Capitals Suffer Painful Setback
Friday, December 28, 2007
PITTSBURGH, Dec. 27 -- It was, in the words of Coach Bruce Boudreau, a game the Washington Capitals "had to win." And for a while Thursday night, it appeared they might be headed for an uplifting triumph over the Pittsburgh Penguins as they clung to a late lead.
But it all crumbled.
Darryl Sydor scored with 2 minutes 16 seconds remaining in regulation, then Sergei Gonchar beat Olie Kolzig with a slap shot from the middle of the circle in overtime to send the Capitals to a 4-3 loss in which Alex Ovechkin and goaltender Brent Johnson suffered injuries.
The defeat was Washington's fourth in five games (1-1-3) and was their sixth straight loss to Sidney Crosby and the Penguins.
Ovechkin left the game early in the third period after being cut on the leg by a skate. The Capitals' leading scorer (he tallied his 26th goal in the second period) required "a few" stitches to close the cut, but he will play on Saturday in Ottawa, General Manager George McPhee said. Ovechkin declined to talk to reporters as he limped to the team bus, saying only that he was "okay."
The prognosis was not so good for Johnson, who will miss the next two to four weeks with a sprained left knee. Johnson went down awkwardly while attempting to prevent Pittsburgh's second goal late in the first period and was relieved by Kolzig.
Gonchar netted the winner after taking a pass from Crosby in the high slot and blasting the puck past Kolzig, who stopped 16 shots in 37:44 of ice time.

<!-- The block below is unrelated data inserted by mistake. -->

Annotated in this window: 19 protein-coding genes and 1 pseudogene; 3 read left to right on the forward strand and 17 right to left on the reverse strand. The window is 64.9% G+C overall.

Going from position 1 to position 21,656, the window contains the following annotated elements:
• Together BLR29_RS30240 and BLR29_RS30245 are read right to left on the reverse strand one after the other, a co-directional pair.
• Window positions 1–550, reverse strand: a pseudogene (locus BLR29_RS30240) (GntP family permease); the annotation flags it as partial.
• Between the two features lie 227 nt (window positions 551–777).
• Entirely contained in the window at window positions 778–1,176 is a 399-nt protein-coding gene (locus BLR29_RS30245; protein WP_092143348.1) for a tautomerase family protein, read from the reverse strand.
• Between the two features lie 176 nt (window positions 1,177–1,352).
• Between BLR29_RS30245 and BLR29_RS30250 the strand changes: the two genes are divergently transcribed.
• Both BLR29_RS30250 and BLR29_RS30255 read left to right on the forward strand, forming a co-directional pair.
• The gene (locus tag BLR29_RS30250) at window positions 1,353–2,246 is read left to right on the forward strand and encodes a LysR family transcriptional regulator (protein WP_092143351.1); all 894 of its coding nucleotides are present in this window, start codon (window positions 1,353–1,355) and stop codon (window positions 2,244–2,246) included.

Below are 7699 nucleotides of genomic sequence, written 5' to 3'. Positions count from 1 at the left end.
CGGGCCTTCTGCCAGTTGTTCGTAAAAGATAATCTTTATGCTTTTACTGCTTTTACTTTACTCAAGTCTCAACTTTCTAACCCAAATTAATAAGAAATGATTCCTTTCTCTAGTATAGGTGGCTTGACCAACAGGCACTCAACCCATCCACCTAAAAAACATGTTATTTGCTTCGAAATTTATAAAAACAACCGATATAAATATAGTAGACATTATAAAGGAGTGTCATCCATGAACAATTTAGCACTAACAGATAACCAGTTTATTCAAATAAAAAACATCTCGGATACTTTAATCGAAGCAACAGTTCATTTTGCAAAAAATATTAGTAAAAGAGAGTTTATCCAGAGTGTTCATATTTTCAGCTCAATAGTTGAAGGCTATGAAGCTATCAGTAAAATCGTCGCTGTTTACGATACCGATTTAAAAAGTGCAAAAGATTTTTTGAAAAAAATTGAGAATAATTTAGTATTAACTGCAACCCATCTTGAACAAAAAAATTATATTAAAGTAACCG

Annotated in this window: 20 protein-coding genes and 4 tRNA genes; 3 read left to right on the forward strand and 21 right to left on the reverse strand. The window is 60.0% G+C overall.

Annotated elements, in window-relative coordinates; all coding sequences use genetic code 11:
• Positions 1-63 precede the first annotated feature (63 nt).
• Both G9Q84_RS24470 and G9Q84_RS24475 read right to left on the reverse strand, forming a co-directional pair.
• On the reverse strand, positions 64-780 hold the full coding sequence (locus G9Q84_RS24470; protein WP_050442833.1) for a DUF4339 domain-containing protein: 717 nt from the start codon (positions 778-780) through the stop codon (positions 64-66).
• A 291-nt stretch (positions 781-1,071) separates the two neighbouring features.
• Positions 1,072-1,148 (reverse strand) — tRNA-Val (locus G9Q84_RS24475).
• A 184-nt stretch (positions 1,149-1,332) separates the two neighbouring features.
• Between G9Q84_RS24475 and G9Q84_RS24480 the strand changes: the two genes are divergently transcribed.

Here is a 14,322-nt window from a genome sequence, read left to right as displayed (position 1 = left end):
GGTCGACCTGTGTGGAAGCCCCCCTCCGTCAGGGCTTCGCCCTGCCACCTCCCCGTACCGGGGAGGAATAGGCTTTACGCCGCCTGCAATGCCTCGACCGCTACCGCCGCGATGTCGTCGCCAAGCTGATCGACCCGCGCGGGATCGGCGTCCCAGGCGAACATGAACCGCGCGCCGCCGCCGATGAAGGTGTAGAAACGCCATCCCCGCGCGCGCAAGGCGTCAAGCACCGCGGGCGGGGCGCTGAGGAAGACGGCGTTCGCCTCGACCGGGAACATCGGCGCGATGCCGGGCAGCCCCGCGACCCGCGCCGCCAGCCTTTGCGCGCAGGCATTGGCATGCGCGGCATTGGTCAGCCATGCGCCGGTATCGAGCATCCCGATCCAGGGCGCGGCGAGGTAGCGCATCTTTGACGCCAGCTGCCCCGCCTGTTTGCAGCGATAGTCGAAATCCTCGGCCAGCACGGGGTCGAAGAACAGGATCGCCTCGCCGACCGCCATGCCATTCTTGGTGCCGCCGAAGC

Gonchar's goal secured the win, but things already had taken a turn for the worse for the Capitals when defenseman Shaone Morrisonn was whistled for roughing at 15:48 of the third period. With four seconds left in the penalty, Sydor fired a slap shot from the point off of Capitals defenseman Milan Jurcina and over Kolzig. Sydor's strike tied the game at 3 with 2:16 to play.
"We play well for 58 minutes, then we take a penalty," forward Brooks Laich said. "I don't know what to say about tonight."
Things were looking good for Washington late in the second period after Ovechkin put the Capitals ahead 3-2. For a time, in fact, it appeared as though it might be enough.
But then Ovechkin left the game, and his team lost its focus.
"I thought we had total control over the last half of the game until we took that penalty," Boudreau said. "It's a game we had to win. Brooks Laich has to get at a 50 percent draw and we have to block that shot."